When Tybalt and Mercutio fight, I want them to go near the audience and break apart so often. I want the fight near the audience because it will come across as something much fiercer and deadlier. This is the particular part of the play where it is fast paced. During the fight I want Romeo to be really scared of what he might have started and what will happen if either of them dies. He should be thinking/ have a thinking look on his face, to show he is trying to devise a plan or some method to break When Romeo asks Benvolio to intervene I want Benvolio to look at Romeo in disgust and to take no action of what he said.
Mercutio will punch Tybalt to the floor in one ‘blow’, this will show Mercutio’s strength and anger furthermore, that he is mot all a front, but he is just an extravagant person. When Tybalt gets up from the floor, as he is on one knee going to stand up, he will pull a knife from an ankle pocket. This will signify he’s desperate and dishonest. The audience will see the knife, and become surprised and also tense. Mercutio then walks towards Tybalt slowly and boldly, at this point Romeo will step between them both, but holding back Mercutio more than Tybalt. Romeo says line 82 practically screaming and looking at Tybalt when he says his name and Mercutio when he says his name. Romeo will stand with his forearm on Mercutio’s chest and leaning towards Mercutio and one hand on Tybalt’s shoulder, because he is still on one knee.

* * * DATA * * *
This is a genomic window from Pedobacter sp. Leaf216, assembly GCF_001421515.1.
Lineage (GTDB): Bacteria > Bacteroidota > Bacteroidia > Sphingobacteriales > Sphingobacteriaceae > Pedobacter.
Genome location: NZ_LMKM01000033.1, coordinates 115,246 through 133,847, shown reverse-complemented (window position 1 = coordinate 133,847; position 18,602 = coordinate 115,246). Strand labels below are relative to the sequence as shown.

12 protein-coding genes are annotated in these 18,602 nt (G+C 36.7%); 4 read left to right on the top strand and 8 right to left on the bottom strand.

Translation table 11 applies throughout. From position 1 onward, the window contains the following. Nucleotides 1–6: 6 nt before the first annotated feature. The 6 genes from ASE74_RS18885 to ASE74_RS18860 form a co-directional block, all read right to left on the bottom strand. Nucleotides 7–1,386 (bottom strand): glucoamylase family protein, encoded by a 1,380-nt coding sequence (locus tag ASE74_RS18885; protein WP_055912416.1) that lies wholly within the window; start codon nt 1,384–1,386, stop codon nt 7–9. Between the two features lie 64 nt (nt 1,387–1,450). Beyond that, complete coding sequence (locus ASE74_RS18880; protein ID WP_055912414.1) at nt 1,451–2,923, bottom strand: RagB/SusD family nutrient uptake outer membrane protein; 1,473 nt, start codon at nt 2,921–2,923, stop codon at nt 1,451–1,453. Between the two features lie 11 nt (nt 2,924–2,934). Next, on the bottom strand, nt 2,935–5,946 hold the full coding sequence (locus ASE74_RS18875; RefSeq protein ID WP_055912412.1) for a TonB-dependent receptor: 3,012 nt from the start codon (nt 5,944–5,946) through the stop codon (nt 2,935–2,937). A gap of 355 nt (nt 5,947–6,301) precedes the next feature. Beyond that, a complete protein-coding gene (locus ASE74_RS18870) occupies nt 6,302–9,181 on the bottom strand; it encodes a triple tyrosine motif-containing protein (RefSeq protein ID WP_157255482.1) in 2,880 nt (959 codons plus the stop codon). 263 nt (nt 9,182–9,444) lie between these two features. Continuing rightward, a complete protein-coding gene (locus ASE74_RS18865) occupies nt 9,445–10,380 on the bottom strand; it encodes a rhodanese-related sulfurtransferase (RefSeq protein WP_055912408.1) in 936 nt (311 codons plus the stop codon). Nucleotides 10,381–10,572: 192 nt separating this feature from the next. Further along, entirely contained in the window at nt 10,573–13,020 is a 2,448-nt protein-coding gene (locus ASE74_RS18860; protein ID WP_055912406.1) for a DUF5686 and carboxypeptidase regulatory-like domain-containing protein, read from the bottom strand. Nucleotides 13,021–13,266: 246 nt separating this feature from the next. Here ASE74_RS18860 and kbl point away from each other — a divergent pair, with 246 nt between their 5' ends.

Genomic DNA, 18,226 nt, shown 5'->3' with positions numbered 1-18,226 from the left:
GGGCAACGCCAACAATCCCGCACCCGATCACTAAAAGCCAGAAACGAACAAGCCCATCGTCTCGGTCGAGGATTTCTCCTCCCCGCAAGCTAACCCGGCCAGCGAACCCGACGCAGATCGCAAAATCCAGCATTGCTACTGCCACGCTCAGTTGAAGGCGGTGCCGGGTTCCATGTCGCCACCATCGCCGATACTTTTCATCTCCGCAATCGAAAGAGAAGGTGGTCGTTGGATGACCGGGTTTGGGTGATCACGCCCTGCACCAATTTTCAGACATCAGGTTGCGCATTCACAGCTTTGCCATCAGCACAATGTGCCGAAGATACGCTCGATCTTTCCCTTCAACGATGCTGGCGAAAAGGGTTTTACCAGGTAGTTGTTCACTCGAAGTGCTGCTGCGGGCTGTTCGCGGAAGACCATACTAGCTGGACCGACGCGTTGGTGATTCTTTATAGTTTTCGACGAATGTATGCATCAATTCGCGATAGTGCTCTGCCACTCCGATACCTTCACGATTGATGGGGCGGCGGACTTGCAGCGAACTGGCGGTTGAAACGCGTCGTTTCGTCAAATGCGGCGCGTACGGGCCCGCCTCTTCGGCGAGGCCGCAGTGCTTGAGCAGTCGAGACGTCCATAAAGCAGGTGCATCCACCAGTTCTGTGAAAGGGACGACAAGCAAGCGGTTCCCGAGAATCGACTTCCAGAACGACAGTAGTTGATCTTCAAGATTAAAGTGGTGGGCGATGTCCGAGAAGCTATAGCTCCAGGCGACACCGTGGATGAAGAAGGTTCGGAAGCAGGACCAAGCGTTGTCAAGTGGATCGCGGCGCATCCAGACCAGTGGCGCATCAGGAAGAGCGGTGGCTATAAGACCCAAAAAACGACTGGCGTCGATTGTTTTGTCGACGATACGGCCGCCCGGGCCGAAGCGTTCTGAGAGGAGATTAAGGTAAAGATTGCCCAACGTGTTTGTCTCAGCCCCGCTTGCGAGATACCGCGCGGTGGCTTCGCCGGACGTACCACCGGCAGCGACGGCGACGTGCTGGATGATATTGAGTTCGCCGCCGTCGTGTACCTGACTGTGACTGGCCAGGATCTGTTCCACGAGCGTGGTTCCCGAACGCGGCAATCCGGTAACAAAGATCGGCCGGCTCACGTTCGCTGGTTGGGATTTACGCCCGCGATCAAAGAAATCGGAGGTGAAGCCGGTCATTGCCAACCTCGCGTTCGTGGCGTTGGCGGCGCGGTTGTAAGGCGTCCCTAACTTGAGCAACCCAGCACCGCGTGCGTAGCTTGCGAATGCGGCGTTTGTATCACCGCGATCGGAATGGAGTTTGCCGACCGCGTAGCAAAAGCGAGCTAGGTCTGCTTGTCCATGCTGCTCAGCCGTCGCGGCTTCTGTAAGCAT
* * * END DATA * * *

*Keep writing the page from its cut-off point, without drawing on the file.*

Romeo will look into Mercutio’s eyes, and Mercutio will look into Romeo’s eyes. There will be a silence and then Tybalt will ‘thrust Mercutio in’. There will be a lot of confusion because no one knows that he has been stabbed and no on knows that Tybalt had a knife. To represent this confusion, I will have everyone look at each other.